Naader nodded enthusiastically in agreement until he realised the date of the auction. It was less than two weeks away. He gulped but agreed to have twenty paintings ready and walked off. There was no time to lose. Once home, he checked his portfolio. One, two, three… sixteen. And then there was that one on the easel, almost complete. He took all the finished paintings and went to get them mounted and framed. That taken care of, he started work on his unfinished painting with renewed hope. Slowly and firmly he made the outline of the wind. The words of his teacher echoed as he worked – “the final stroke defines the painting. The shadow becomes darker, outlines bolder and parts are emphasised which were once subdued.” Finishing strokes were the hardest. The base could be completed in a day but one was lucky if the finishing took less than three days.

Ten days later, Naader and his home wore the look of just having experienced a mighty scuffle – both sporting an equally dishevelled and messy guise. Just one more to go. Ignoring the mirror and avoiding his landlady, Naader removed a fresh canvas and sighed. He waited. No inspiration came. Not even a drop, leave alone a trickle. He watched the whiteness for over an hour, toying with a couple of ideas and discarding them both. They were too weak and reeked of his desperate situation. Another hour passed by and still no sign of a concept.

Nervous, Naader told himself that the painting would paint itself – he just had to get her started. He picked up the brush and began. Solid colours first, then some glossy peach and olive green. Layer upon layer of shades of blue. He worked fast – he knew that his hands needed to move intuitively, without thinking. Three hours later, he stepped back and examined the canvas. It looked like a rotting fruit bowl, like a surgery gone haywire. Like colours had decided to rebel against themselves. Naader’s face contorted but he wouldn’t let the tear fall. He threw his brush on the floor, walked out of the room and slammed the door behind him.

He wearily stepped down the creaky steps of the building to reach his trusted Irani café. The food here matched his palate and the prices his wallet. His only chance was just one canvas away and his muse had decided to desert him. At the time he needed divine help the most, he had been forsaken. A large sob swelled within him but once again, he pushed it back. As if on cue, the skies opened up. A curtain of raindrops covered the landscape. Men and women gathered under the shelter of the cafe while urchins pranced in virgin puddles. A strong cold wind whooshed by and took away with it the cumulative heat pressing upon the city. A pretty girl in the opposite building put out her hands to catch raindrops.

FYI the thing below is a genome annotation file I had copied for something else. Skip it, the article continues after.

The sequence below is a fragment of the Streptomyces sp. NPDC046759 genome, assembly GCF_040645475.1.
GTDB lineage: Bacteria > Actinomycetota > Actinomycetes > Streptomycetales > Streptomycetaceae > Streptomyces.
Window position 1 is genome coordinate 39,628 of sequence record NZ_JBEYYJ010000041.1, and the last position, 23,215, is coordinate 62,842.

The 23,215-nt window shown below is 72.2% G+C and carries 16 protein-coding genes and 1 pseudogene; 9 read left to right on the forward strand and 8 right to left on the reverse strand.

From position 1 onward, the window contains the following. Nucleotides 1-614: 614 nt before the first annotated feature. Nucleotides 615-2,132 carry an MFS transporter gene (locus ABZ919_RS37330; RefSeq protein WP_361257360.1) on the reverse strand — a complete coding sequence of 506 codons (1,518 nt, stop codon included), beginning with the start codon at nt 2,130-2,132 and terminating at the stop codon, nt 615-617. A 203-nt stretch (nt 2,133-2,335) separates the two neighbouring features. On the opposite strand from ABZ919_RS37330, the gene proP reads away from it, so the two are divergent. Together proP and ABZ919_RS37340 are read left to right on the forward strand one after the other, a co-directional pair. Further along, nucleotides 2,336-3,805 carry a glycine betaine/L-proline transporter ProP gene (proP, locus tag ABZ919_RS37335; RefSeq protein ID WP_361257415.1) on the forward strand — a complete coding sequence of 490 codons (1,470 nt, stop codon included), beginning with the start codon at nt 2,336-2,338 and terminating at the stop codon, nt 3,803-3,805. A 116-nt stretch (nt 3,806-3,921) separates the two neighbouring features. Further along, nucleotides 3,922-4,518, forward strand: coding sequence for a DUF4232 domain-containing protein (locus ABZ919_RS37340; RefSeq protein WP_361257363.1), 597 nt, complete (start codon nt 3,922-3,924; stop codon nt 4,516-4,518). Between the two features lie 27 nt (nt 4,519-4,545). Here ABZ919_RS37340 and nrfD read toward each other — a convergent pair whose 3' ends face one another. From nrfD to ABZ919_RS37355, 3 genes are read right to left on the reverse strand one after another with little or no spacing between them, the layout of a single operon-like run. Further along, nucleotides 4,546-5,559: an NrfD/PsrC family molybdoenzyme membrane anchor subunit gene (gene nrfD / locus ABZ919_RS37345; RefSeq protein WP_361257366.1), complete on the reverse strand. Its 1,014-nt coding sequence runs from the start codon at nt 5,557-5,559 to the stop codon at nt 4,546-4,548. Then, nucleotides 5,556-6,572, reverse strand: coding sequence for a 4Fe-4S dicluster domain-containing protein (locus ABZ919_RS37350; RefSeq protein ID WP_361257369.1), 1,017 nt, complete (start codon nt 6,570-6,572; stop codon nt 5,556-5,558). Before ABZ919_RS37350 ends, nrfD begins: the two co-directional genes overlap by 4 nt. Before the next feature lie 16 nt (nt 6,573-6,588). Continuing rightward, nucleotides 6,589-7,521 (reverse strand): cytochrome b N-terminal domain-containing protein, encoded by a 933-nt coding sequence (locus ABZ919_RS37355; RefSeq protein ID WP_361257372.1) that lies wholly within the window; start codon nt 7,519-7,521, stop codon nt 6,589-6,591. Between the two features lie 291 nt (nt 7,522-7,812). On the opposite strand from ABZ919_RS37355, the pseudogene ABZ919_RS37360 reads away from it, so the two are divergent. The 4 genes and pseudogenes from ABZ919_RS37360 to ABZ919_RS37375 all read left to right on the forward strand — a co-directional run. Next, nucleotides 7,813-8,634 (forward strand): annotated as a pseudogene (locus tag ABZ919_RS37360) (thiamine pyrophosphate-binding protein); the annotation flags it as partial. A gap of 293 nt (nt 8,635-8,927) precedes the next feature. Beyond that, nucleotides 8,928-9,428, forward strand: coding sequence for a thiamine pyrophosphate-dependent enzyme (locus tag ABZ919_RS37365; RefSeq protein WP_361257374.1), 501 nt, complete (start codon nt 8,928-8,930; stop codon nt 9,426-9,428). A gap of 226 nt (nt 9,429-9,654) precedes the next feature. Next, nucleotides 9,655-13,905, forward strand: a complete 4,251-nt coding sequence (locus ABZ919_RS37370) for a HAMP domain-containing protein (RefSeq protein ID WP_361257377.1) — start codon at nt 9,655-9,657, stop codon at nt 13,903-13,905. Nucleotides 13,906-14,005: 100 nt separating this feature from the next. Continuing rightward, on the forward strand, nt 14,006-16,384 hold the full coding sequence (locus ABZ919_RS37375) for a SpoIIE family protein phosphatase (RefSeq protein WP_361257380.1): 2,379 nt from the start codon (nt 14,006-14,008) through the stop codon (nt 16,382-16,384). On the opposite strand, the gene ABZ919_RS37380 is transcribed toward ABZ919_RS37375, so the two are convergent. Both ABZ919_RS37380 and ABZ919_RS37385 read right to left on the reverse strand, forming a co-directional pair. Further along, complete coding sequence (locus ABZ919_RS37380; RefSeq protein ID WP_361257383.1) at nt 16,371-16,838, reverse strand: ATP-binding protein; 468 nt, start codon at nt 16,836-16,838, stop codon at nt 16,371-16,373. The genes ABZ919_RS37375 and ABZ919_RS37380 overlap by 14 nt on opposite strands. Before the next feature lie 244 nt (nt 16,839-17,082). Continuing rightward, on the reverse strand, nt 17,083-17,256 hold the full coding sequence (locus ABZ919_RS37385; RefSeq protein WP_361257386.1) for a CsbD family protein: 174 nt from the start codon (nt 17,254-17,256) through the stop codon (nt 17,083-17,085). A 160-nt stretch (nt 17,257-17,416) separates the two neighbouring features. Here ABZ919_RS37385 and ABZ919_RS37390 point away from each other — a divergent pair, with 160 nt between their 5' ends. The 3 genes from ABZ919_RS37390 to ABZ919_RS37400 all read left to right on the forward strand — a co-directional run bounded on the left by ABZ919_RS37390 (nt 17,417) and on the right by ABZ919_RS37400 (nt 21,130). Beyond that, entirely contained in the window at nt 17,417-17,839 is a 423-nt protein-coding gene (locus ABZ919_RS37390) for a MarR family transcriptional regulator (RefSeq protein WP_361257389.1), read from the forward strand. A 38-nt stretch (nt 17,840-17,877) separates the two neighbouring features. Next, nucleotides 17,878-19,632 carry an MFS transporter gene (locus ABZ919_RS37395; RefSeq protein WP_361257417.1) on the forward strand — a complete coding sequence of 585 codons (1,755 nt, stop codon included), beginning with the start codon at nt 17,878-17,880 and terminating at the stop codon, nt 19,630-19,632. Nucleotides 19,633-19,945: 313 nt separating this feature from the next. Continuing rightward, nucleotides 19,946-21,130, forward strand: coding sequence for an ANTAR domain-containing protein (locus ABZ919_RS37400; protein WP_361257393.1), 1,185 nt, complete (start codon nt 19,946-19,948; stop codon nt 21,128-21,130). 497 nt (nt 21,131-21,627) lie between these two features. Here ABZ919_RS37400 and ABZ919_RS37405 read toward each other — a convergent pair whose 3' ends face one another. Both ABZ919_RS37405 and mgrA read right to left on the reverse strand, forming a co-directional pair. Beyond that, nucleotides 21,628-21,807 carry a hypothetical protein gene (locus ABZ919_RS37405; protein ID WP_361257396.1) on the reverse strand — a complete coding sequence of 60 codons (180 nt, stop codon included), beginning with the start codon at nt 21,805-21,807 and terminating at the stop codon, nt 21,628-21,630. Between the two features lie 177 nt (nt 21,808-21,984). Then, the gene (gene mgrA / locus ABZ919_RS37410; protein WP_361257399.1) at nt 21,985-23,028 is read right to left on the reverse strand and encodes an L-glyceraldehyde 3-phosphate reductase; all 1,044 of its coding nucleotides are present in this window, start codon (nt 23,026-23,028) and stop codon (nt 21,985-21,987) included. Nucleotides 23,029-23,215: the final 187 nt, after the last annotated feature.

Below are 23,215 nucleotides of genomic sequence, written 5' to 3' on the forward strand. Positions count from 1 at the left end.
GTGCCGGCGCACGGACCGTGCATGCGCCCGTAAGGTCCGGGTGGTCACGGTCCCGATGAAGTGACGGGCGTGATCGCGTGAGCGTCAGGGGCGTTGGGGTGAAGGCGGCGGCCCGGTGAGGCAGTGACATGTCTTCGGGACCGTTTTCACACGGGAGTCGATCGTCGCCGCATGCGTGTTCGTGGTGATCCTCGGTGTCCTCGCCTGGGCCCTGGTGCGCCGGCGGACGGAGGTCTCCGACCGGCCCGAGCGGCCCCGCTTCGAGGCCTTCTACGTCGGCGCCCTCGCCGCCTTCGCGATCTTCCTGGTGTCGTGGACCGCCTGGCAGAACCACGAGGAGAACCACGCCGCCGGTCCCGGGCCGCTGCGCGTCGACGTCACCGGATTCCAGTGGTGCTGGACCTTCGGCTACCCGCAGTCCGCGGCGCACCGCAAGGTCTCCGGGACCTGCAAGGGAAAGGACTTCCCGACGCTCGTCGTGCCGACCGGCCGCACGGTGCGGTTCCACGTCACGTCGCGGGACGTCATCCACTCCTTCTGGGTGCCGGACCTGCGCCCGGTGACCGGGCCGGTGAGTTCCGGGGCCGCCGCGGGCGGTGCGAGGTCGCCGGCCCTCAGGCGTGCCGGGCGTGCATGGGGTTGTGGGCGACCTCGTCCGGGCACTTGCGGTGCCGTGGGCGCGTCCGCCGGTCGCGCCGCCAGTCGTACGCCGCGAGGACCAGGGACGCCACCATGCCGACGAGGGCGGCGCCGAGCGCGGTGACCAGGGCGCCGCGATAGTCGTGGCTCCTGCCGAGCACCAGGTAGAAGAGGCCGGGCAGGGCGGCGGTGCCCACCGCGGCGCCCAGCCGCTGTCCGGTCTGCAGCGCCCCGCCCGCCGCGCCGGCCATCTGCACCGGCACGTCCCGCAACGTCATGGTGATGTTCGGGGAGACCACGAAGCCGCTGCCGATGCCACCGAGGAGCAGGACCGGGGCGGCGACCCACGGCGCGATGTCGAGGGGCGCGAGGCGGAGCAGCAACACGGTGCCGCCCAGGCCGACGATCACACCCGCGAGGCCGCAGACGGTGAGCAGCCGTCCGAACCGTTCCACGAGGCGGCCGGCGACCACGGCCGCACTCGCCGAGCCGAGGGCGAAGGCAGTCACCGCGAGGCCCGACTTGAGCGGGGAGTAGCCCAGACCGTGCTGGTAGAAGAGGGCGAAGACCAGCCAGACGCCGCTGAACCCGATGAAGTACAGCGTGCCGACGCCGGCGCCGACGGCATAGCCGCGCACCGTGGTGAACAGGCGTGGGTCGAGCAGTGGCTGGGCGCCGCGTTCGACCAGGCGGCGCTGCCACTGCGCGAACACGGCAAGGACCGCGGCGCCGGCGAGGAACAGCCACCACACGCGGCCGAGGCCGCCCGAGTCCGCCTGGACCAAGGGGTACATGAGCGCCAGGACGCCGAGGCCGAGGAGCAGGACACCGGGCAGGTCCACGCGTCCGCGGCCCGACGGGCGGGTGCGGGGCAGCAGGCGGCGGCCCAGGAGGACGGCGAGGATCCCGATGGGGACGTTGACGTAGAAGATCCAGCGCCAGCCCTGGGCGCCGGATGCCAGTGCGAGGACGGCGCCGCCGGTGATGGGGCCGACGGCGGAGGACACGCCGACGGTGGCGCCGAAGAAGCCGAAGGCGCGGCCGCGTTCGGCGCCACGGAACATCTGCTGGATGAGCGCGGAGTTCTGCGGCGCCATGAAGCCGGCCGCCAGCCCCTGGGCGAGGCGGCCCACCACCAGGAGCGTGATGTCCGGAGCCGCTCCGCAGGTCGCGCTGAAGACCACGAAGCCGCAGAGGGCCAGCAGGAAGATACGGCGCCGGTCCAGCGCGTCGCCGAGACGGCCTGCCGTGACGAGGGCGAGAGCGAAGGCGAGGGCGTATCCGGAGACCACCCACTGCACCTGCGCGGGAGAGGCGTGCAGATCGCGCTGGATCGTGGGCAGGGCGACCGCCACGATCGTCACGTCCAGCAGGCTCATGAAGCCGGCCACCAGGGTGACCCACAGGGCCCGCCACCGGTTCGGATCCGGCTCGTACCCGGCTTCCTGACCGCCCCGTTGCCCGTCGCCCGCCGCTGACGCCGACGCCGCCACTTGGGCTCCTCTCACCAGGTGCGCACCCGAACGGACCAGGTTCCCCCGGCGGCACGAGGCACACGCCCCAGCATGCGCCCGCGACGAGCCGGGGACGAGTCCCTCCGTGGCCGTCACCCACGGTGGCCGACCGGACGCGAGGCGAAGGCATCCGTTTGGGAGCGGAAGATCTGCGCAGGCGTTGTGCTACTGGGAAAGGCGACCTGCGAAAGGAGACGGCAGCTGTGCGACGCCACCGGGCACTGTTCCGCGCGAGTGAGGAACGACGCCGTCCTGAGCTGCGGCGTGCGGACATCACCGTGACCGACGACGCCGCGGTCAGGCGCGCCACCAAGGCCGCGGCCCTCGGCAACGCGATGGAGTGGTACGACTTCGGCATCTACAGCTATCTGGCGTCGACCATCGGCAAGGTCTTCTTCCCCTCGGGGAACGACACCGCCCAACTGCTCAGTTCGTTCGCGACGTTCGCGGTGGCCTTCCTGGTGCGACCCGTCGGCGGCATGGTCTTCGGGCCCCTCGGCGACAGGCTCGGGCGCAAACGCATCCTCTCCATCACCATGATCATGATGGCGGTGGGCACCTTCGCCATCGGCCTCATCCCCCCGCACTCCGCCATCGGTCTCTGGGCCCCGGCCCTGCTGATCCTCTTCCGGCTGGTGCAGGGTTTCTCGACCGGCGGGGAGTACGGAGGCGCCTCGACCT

The hot tea soothed him considerably and Naader was on his second cup when he remembered the leaking roof. Leaving the tea half drunk and throwing a ten rupee note on the table, Naader rushed up. The leak was just above his painting area. He felt a knot build up as he approached his room. Surely, the canvasses would be ruined now. He burst into the room and stopped. A steady drip fell from the roof. All his ready canvasses remained untouched – the drops only caressed the painting on the easel. He gasped. The mishmash of paint was completely transformed. On the canvas was a surreal monsoon, the kind they probably saw in paradise. Water stretched in layers, soaking, drowning even the most casual onlookers. Just a glimpse and anyone was sure to be mesmerised. Naader inched closer, a strange force pulling him towards the painting, and he knew then, that his muse had not deserted him after all. No, she had instead called on a higher force, the ultimate creator.

***

Naader clasps the cheque in his hands and counts the zeroes. The buyer, the wife of an influential businessman, is asking him questions whose answers he wishes he knew. He gives slow, textbook replies and hopes she’s not put off. She seems interested. A young woman walks up to him and asks for his autograph. He scrawls his signature awkwardly. The buyer stares at his signature and then at the painting. She frowns. “But… but Naader, your signature on the painting is different! You haven’t written your name.” She squints and observes the word closely. In tiny lettering, the word ‘Allah’ is merged into the water landscape.

“I couldn’t put my name there, ma’am,” Naader smiles. “It would be plagiarism. The hand may have been mine but the strokes were His.”

 

25 Responses to “Kshama Chhapkhanawalla: The Artists’ Strokes”

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    and also “. Finally, after hours of labour, the picture would emerge, like a child pushing out of his mother, one finger at a time, one inch after the next, enticing Naader in the world of creation ”
    nice work